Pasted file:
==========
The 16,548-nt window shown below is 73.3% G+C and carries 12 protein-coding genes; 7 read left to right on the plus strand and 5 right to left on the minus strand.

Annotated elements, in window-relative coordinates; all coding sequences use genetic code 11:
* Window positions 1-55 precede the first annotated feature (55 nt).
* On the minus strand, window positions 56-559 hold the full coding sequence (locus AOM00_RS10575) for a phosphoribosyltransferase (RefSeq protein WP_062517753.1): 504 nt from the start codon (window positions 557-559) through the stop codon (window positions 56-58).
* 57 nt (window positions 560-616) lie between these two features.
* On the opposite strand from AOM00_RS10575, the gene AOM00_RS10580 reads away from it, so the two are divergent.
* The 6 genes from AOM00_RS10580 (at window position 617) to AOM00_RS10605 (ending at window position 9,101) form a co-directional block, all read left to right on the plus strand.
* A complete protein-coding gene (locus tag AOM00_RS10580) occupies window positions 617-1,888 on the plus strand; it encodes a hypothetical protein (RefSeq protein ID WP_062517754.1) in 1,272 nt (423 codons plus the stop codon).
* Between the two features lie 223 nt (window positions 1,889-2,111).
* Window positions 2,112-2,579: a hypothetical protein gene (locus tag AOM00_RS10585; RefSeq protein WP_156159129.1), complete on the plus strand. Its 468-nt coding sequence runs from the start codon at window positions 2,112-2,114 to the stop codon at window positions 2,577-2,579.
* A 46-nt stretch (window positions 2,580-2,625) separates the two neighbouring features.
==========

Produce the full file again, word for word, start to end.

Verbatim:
The 16,548-nt window shown below is 73.3% G+C and carries 12 protein-coding genes; 7 read left to right on the plus strand and 5 right to left on the minus strand.

Annotated elements, in window-relative coordinates; all coding sequences use genetic code 11:
* Window positions 1-55 precede the first annotated feature (55 nt).
* On the minus strand, window positions 56-559 hold the full coding sequence (locus AOM00_RS10575) for a phosphoribosyltransferase (RefSeq protein WP_062517753.1): 504 nt from the start codon (window positions 557-559) through the stop codon (window positions 56-58).
* 57 nt (window positions 560-616) lie between these two features.
* On the opposite strand from AOM00_RS10575, the gene AOM00_RS10580 reads away from it, so the two are divergent.
* The 6 genes from AOM00_RS10580 (at window position 617) to AOM00_RS10605 (ending at window position 9,101) form a co-directional block, all read left to right on the plus strand.
* A complete protein-coding gene (locus tag AOM00_RS10580) occupies window positions 617-1,888 on the plus strand; it encodes a hypothetical protein (RefSeq protein ID WP_062517754.1) in 1,272 nt (423 codons plus the stop codon).
* Between the two features lie 223 nt (window positions 1,889-2,111).
* Window positions 2,112-2,579: a hypothetical protein gene (locus tag AOM00_RS10585; RefSeq protein WP_156159129.1), complete on the plus strand. Its 468-nt coding sequence runs from the start codon at window positions 2,112-2,114 to the stop codon at window positions 2,577-2,579.
* A 46-nt stretch (window positions 2,580-2,625) separates the two neighbouring features.